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The Association of American Medical Colleges (AAMC) published a report in January about studies being conducted on individuals who did not get infected at all but were exposed to the virus constantly, including nurses. (File image for illustrative purposes [A nurse receives a COVID-19 vaccine at Providence St. Mary Medical Center in Apple Valley, Calif., Dec. 17, 2020.] Image Credit: NYT

Even as COVID has faded into the background for most of the public, our curiosity about the virus's idiosyncrasies hasn't waned.

Why does one member of a household suffer a hacking cough but another not even a sniffle? Why does long COVID afflict some and not others? A cluster of new studies suggests some of the answers lie in our genes.

What scientists are learning could help them develop better vaccines in the future - either for new variants of COVID-19 or entirely new forms of SARS.

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Mild cases or asymptomatic infections have been relatively unstudied. Scientists' focus on the sickest patients wasn't just because of the urgency to save lives, but because it's simply easier to study people in a controlled setting like a hospital. Collecting DNA, sequencing it and then tracking healthy people out in the community is an impossibly tall order.

Before vaccinations

A team of researchers, led by the University of California, San Francisco's Jill Hollenbach, found a clever way of getting around that problem by tapping into a group of people who had already given up their DNA: bone marrow donors.

The team invited donors to participate in an ongoing project at UCSF called the COVID-19 Citizen Science Study. Hollenbach's team recruited nearly 30,000 volunteers to download an app and, when they eventually tested positive for the virus, complete a questionnaire about their symptoms.

Although they've been collecting data from that cohort for years now, this study was limited to the time before people were vaccinated so the results could be cleanly interpreted, Hollenbach says. They were looking for differences in a group of genes called HLA (short for human leukocyte antigen) that carry the recipes for proteins that help our immune cells distinguish between our own biological detritus and unwelcome invaders.

Superpower in a gene variant

The proteins show little pieces of viruses to our T-cells, which take this as an invitation to attack. Because T-cells have a long memory, they swoop in again fast the next time a similar virus invades.

The researchers found that people who carried one copy of a version of a gene called HLA-B*15:01 were more than twice as likely to remain asymptomatic after being infected with Covid. And people who inherited two copies of the gene (one from each parent) were eight times more likely to never suffer symptoms.

Hollenbach's team found that this particular flavor of HLA is very good at recognizing garden variety coronaviruses, and the T-cells exposed to those were later very good at detecting important bits of SARS-CoV-2. In other words, people with this variant who also had, say, a common cold "have this kind of superpower" of managing their Covid infection to the point where they don't have symptoms, she explains.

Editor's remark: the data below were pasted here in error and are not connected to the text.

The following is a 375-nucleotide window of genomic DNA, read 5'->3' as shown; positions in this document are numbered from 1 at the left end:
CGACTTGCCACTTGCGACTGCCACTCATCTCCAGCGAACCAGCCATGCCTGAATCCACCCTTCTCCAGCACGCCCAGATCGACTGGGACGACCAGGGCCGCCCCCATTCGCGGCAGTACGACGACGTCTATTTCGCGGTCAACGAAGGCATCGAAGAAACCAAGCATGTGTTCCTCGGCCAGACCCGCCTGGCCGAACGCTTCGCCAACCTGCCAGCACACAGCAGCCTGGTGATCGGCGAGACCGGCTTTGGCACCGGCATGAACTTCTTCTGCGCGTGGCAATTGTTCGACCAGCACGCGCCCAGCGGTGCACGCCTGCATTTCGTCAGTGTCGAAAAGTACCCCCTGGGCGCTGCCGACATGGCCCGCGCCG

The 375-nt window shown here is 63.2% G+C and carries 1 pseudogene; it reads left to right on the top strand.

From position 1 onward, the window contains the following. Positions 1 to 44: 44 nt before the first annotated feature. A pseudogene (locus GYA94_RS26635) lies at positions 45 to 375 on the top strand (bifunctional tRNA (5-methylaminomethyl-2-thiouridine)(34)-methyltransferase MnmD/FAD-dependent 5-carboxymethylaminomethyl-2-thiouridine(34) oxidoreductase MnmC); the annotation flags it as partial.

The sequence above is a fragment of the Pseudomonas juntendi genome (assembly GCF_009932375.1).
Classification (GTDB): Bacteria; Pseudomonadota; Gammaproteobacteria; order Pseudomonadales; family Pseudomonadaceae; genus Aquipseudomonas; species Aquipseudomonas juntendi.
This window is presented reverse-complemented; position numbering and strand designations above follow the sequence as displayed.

"I think their findings are very exciting," says Jean-Laurent Casanova, a Rockefeller University scientist who studies the relationship between our genes and susceptibility to infectious diseases. "It suggests that T-cells are involved in the early phase of SARS-CoV-2 infection, and that a strong T-cell response can blunt infection and prevent clinical manifestations."

Safe from long COVID

Another study, yet to be peer-reviewed, offers genetic ties to the other end of the spectrum: when people suffer lingering symptoms. Researchers compared about 6,500 people with a long COVID diagnosis to nearly one million people without.

People were 1.6 times more likely to develop long COVID if they had a variant in a gene called FOXP4. That same gene is also known to be a culprit in lung cancer and severe COVID.

What if you never got it despite exposure

While these studies help explain the wide range of responses to the virus, many questions remain unanswered. For example, why were some people not just asymptomatically infected, but never infected?

Casanova is interested in, say, that "health care worker without a mask in 2020 that has repeatedly tested negative, negative, negative. They're seemingly resistant to infection and we think there's a genetic basis for that." His lab is currently analyzing some 2,000 genomes among that group to try to fish out the gene responsible.

Like all science, understanding the genetic link to susceptibility is just pulling on the first thread. So much other work needs to be done to unravel the rest. Hollenbach's findings about asymptomatic COVID, for example, should prompt more exploration into alternate approaches to vaccination.

The existing vaccines all try to prevent infection altogether, but there could be merit in focusing on vaccines designed to take advantage of that memory T-cell response that seems to work so well for people with the right genetics. "Maybe you get infected, but manage it so quickly and effectively that you don't experience illness," she says.

It is important to keep unraveling these mysteries. They teach us about better ways to address this virus, which we know is here to stay, and also contribute to the broader understanding of how genes shape the immune response.